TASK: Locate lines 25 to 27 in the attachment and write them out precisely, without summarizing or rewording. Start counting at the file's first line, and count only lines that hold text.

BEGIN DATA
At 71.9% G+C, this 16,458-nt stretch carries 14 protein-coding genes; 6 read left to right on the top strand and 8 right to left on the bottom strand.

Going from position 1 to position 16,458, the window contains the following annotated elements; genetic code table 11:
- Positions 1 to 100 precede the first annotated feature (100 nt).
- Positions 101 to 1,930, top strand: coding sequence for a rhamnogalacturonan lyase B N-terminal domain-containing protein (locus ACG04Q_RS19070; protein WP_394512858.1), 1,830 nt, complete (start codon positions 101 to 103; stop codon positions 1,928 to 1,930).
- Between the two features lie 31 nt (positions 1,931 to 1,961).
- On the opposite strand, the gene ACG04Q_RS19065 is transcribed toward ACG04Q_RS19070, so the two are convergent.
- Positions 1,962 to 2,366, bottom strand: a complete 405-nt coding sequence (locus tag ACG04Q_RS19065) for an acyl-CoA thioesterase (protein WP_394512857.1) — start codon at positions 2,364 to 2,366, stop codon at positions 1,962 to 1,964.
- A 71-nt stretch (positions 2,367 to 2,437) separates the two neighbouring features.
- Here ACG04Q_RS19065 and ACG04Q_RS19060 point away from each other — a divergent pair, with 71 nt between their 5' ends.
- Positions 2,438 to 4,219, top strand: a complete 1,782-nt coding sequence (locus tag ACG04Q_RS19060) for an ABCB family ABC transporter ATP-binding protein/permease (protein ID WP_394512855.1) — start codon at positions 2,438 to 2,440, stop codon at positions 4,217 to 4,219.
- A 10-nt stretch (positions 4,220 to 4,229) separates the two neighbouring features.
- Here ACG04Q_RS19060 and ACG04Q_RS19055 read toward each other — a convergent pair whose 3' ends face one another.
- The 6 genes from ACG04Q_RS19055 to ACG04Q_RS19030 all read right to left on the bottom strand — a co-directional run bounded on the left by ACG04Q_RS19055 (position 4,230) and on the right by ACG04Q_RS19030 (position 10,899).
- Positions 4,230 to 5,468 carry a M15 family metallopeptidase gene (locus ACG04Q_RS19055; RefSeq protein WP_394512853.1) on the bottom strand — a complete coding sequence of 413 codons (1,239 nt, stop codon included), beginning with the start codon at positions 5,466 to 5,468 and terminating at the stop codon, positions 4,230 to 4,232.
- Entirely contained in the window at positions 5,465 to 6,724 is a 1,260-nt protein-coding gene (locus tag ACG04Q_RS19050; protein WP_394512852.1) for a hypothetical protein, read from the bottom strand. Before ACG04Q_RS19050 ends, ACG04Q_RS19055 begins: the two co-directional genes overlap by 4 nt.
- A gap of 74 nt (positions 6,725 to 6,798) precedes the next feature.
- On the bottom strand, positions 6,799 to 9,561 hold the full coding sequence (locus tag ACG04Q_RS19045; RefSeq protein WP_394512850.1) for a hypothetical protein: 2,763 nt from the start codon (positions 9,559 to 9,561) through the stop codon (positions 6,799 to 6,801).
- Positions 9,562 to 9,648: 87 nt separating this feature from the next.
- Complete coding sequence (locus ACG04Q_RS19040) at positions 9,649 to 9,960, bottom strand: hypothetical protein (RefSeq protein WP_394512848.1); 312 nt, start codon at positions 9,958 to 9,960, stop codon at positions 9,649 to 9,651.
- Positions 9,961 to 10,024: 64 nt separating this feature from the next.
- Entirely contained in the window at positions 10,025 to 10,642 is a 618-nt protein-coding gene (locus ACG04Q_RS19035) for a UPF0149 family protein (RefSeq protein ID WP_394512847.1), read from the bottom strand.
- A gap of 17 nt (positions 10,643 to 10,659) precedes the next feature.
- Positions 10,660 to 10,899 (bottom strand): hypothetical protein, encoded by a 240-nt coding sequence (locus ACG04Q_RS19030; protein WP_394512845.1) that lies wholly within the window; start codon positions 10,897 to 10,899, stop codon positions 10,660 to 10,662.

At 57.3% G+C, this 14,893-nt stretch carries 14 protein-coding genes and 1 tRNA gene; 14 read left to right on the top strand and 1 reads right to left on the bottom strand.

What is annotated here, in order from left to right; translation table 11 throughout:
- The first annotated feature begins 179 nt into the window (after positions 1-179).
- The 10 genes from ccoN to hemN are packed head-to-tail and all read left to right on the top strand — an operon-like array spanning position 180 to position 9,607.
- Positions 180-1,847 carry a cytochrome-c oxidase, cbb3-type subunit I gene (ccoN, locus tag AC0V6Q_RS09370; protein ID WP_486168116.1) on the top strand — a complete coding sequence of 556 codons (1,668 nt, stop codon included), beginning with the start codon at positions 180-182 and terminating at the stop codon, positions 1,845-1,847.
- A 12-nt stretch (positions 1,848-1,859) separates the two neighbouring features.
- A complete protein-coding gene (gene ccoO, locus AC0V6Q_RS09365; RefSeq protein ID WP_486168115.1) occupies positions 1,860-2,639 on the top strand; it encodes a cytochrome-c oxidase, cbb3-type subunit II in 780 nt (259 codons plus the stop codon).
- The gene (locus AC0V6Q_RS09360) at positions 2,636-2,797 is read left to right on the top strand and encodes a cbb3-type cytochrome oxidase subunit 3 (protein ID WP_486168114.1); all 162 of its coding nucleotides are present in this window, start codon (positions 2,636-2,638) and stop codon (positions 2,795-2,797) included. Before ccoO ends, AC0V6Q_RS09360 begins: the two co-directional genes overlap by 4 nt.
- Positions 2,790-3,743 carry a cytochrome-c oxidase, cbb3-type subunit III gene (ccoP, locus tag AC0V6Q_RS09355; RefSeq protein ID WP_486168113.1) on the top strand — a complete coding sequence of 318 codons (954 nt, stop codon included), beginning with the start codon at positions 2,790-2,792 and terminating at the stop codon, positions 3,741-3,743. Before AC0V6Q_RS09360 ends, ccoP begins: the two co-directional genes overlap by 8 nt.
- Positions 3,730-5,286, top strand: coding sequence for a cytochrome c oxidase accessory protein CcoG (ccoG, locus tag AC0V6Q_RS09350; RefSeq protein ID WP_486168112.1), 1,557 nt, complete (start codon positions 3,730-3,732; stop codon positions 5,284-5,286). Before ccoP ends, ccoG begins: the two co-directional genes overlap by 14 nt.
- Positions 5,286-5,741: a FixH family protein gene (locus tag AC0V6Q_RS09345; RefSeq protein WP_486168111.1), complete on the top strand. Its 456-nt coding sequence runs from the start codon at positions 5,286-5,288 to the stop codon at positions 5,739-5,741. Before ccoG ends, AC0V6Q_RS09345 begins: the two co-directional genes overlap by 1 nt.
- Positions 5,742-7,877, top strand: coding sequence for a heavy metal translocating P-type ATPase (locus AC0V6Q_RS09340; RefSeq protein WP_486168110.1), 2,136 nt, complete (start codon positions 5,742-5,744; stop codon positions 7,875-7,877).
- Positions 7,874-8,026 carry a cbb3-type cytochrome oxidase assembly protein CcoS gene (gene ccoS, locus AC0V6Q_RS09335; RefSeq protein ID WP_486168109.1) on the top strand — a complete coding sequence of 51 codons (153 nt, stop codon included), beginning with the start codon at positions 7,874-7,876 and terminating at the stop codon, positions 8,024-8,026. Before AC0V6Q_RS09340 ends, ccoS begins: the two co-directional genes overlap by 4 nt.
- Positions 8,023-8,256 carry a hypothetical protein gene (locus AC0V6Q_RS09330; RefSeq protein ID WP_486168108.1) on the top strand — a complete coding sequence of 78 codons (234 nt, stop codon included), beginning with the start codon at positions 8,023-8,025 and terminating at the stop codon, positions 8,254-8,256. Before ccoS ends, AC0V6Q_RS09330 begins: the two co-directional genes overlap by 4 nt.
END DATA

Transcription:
What is annotated here, in order from left to right; translation table 11 throughout:
- The first annotated feature begins 179 nt into the window (after positions 1-179).
- The 10 genes from ccoN to hemN are packed head-to-tail and all read left to right on the top strand — an operon-like array spanning position 180 to position 9,607.